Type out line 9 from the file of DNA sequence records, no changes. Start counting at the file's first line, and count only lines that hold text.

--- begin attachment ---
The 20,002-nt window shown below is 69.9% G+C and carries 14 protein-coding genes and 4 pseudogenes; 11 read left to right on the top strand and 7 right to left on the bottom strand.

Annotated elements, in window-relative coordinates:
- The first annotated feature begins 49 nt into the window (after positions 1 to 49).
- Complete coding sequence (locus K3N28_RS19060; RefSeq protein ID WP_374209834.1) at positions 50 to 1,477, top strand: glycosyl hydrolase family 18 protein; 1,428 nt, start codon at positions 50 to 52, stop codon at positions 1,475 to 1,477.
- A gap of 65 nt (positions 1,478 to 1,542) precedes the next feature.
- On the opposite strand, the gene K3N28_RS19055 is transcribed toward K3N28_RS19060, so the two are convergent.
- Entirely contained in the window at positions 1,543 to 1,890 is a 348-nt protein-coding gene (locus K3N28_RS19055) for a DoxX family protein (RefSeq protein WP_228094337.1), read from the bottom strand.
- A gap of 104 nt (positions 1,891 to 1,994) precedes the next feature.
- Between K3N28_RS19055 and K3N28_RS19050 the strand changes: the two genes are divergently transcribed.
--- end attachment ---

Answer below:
- Between K3N28_RS19055 and K3N28_RS19050 the strand changes: the two genes are divergently transcribed.